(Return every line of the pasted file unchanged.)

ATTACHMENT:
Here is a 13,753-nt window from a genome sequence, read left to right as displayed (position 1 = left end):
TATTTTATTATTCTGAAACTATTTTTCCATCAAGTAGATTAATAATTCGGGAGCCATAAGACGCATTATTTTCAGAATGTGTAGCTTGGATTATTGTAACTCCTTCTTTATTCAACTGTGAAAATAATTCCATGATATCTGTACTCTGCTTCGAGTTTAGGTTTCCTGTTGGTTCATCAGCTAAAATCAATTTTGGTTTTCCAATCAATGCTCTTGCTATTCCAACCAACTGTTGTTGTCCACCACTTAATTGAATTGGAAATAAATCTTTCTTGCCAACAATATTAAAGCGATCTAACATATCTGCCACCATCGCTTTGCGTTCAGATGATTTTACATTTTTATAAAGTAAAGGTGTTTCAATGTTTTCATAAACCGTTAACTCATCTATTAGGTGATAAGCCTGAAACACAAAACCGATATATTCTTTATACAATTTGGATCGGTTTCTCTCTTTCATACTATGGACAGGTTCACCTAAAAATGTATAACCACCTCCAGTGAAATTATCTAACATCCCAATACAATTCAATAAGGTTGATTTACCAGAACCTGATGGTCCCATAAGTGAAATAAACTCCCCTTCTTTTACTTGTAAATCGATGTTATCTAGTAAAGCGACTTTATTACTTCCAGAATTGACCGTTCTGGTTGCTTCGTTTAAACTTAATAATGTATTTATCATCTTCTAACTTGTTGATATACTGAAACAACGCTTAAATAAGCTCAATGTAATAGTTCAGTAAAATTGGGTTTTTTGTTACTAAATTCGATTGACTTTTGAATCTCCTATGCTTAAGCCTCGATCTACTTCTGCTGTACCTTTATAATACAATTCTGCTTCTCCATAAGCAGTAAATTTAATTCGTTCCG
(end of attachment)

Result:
Here is a 13,753-nt window from a genome sequence, read left to right as displayed (position 1 = left end):
TATTTTATTATTCTGAAACTATTTTTCCATCAAGTAGATTAATAATTCGGGAGCCATAAGACGCATTATTTTCAGAATGTGTAGCTTGGATTATTGTAACTCCTTCTTTATTCAACTGTGAAAATAATTCCATGATATCTGTACTCTGCTTCGAGTTTAGGTTTCCTGTTGGTTCATCAGCTAAAATCAATTTTGGTTTTCCAATCAATGCTCTTGCTATTCCAACCAACTGTTGTTGTCCACCACTTAATTGAATTGGAAATAAATCTTTCTTGCCAACAATATTAAAGCGATCTAACATATCTGCCACCATCGCTTTGCGTTCAGATGATTTTACATTTTTATAAAGTAAAGGTGTTTCAATGTTTTCATAAACCGTTAACTCATCTATTAGGTGATAAGCCTGAAACACAAAACCGATATATTCTTTATACAATTTGGATCGGTTTCTCTCTTTCATACTATGGACAGGTTCACCTAAAAATGTATAACCACCTCCAGTGAAATTATCTAACATCCCAATACAATTCAATAAGGTTGATTTACCAGAACCTGATGGTCCCATAAGTGAAATAAACTCCCCTTCTTTTACTTGTAAATCGATGTTATCTAGTAAAGCGACTTTATTACTTCCAGAATTGACCGTTCTGGTTGCTTCGTTTAAACTTAATAATGTATTTATCATCTTCTAACTTGTTGATATACTGAAACAACGCTTAAATAAGCTCAATGTAATAGTTCAGTAAAATTGGGTTTTTTGTTACTAAATTCGATTGACTTTTGAATCTCCTATGCTTAAGCCTCGATCTACTTCTGCTGTACCTTTATAATACAATTCTGCTTCTCCATAAGCAGTAAATTTAATTCGTTCCG